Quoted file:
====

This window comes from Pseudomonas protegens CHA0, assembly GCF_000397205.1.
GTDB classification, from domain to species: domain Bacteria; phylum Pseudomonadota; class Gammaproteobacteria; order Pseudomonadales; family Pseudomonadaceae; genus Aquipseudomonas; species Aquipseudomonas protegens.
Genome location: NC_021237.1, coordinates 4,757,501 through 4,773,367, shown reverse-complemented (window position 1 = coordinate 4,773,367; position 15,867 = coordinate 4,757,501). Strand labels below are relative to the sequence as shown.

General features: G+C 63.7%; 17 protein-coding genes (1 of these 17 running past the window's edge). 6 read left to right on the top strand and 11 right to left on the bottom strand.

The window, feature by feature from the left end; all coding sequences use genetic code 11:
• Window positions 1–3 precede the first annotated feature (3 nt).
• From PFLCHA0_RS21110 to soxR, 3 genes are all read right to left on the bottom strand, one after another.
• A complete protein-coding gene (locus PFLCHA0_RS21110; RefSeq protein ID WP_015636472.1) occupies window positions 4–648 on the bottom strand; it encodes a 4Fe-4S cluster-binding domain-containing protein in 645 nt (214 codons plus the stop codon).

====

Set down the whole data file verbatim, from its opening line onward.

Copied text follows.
This window comes from Pseudomonas protegens CHA0, assembly GCF_000397205.1.
GTDB classification, from domain to species: domain Bacteria; phylum Pseudomonadota; class Gammaproteobacteria; order Pseudomonadales; family Pseudomonadaceae; genus Aquipseudomonas; species Aquipseudomonas protegens.
Genome location: NC_021237.1, coordinates 4,757,501 through 4,773,367, shown reverse-complemented (window position 1 = coordinate 4,773,367; position 15,867 = coordinate 4,757,501). Strand labels below are relative to the sequence as shown.

General features: G+C 63.7%; 17 protein-coding genes (1 of these 17 running past the window's edge). 6 read left to right on the top strand and 11 right to left on the bottom strand.

The window, feature by feature from the left end; all coding sequences use genetic code 11:
• Window positions 1–3 precede the first annotated feature (3 nt).
• From PFLCHA0_RS21110 to soxR, 3 genes are all read right to left on the bottom strand, one after another.
• A complete protein-coding gene (locus PFLCHA0_RS21110; RefSeq protein ID WP_015636472.1) occupies window positions 4–648 on the bottom strand; it encodes a 4Fe-4S cluster-binding domain-containing protein in 645 nt (214 codons plus the stop codon).